Going green in the village

Solar-panel discussion follows private movie screening at RVC’s AMC theater


A private screening of the new anti-climate change film “An Inconvenient Sequel,” successor to Al Gore’s “An Inconvenient Truth,” at the AMC Fantasy movie theater on Sept. 27, drew residents from Rockville Centre and beyond, and was followed by a panel discussion and question-and-answer session with local and state environmentalists.

The film paints a grim picture of a future in which unaddressed climate change will lead to rising sea levels, and more disastrous storms, floods and droughts.

“I didn’t want people to just go home after the movie feeling depressed and hopeless,” said State Sen. Todd Kaminsky, who hosted the event, "so I organized this panel to show people that it’s not hopeless, that there are things they can do to help.”

The panel comprised Mark Lowery of the Department of Environmental Conservation, who discussed state-level policy issues; Lisa Dix, of the Sierra Club, who talked about environmental activism and political engagement; John Weber, of the Surfrider Foundation, an organization dedicated to protecting oceans and coastal communities; and David Schieren, co-founder of EmPower Solar.

The first question was from resident Bret Sanford-Chung, who asked Schieren, “I’ve heard that we can’t get solar in Rockville Centre. Is that true, and if it’s true, why?”

The village does not currently give permits for solar panels, but “is in the process of reviewing this matte,” village spokeswoman Julie Scully told the Herald after the event.

The reason, she said, is that Rockville Centre residents pay low rates for their electricity, due to the hydroelectric generator operated by the village.

“Rockville Centre electric customers pay about half of PSEG rate payers,” Scully wrote in an email, referring to the utility company that services much of Long Island. “Therefore, it would take RVC residents about twice as long as PSEG customers living in neighboring communities to recover the investment in a solar system.”

Schieren acknowledged that while “it’s harder to deliver a zero-down power purchase agreement that results in immediate savings” in a place with highly competitive electrical prices like Rockville Centre, he said that his customers weren’t only looking at their wallets. “People should have the right to install solar and make that financial and environmental decision on their own.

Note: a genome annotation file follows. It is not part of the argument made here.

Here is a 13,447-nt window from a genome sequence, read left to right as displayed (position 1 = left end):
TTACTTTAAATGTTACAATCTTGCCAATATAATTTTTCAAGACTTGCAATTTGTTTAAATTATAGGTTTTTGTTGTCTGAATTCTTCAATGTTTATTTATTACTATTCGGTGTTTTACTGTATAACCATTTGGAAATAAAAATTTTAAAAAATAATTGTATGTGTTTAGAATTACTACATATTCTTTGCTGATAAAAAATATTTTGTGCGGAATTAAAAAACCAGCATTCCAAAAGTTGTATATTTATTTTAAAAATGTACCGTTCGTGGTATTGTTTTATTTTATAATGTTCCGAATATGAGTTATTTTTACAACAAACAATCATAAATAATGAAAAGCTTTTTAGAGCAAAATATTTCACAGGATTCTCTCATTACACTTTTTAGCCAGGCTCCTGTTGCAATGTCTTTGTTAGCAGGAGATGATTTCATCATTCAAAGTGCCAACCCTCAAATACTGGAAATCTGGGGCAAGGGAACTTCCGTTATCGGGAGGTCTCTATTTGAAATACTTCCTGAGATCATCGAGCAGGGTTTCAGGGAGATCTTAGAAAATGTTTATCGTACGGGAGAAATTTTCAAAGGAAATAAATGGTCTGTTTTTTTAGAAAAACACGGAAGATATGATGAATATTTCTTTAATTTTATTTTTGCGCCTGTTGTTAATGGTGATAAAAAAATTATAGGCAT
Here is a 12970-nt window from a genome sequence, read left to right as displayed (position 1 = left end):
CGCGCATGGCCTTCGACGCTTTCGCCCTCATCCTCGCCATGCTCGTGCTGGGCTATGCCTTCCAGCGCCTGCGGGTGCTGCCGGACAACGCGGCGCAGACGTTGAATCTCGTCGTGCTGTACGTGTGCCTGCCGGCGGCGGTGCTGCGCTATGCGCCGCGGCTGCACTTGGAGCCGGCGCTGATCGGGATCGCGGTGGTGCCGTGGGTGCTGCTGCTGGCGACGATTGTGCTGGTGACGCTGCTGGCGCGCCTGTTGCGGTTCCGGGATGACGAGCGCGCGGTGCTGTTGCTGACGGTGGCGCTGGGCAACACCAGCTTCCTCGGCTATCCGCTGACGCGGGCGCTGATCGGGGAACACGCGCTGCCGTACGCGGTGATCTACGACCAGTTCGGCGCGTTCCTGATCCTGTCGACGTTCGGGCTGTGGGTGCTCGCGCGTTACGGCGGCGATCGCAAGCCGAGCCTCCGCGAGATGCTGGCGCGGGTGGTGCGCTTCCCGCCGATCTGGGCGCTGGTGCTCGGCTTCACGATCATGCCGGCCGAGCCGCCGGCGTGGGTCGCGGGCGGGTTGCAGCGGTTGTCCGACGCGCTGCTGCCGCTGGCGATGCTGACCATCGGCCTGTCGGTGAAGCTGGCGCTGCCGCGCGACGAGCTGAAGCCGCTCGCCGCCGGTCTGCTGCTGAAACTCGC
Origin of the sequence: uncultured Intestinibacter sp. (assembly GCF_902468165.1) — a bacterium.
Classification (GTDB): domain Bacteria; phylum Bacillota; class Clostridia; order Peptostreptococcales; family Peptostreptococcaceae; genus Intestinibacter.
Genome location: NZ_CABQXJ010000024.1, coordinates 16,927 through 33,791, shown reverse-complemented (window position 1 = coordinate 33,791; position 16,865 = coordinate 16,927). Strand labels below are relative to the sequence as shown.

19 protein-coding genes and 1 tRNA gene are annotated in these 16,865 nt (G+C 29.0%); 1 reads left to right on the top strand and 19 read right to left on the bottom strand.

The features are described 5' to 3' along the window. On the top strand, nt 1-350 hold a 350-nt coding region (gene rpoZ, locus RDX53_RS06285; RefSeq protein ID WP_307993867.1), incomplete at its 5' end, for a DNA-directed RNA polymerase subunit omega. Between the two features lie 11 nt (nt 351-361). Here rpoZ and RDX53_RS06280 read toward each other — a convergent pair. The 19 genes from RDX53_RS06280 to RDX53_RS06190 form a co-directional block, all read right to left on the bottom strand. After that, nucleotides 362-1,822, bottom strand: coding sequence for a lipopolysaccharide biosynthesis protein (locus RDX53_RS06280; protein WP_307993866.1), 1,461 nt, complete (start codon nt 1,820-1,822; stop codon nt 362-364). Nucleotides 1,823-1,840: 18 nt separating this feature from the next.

“There are different ways to go solar,” he added, noting that such ways could even end up making financial sense for village residents. He pointed to Freeport, another of the three communities on Long Island that operates its own electrical utility, and which uses a system called “net metering” in order to provide solar power in a way that augments the village’s utility.

Under Freeport’s net metering system, the utility bill of a resident with solar takes into account both the amount of energy they consume, and the amount that they generate. The kilowatt-hours generated by the solar panels are deducted from the kilowatt-hours consumed.

“We would welcome the chance to work with Rockville Centre to make solar an option,” Schieren said, “and advise on best practices from other territories that we’ve been working with for 10 years to get the most cost-effective approach for the residents.”

Even without allowing solar power, the village is taking steps to become more energy efficient. The implementation phase of a microgrid grant it received, “will include demand-side management programs like smart thermostats for residential and small commercial customers and potentially some municipal solar installations.”

About a third of Rockville Centre’s older, higher-wattage street lights have been replaced with LED lights, which are more energy efficient and longer lasting, according to Scully. “This work is being done in tandem with the Road Program and as lights fail,” she added.

The village is also pursuing plans for an Efficient Energy Program, which would include incentives for residents to reduce energy consumption.